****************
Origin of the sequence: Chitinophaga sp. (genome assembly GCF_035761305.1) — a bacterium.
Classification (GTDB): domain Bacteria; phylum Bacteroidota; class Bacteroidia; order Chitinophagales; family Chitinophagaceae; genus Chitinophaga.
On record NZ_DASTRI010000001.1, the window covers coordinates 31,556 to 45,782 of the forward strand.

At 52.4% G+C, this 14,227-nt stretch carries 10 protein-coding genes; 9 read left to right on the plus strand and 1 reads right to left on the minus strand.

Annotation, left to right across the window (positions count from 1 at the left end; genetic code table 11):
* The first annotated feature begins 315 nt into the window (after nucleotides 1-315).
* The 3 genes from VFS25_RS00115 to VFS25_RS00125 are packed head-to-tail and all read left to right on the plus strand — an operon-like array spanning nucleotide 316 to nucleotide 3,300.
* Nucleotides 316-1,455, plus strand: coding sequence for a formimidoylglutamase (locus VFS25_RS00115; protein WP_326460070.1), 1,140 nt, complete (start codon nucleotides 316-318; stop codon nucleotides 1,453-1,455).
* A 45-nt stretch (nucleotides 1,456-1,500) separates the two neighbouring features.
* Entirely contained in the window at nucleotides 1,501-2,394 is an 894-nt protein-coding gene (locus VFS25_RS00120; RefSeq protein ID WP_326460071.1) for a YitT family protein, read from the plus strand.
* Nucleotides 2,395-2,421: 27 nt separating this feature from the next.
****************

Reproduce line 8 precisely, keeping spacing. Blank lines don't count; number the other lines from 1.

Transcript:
* Nucleotides 316-1,455, plus strand: coding sequence for a formimidoylglutamase (locus VFS25_RS00115; protein WP_326460070.1), 1,140 nt, complete (start codon nucleotides 316-318; stop codon nucleotides 1,453-1,455).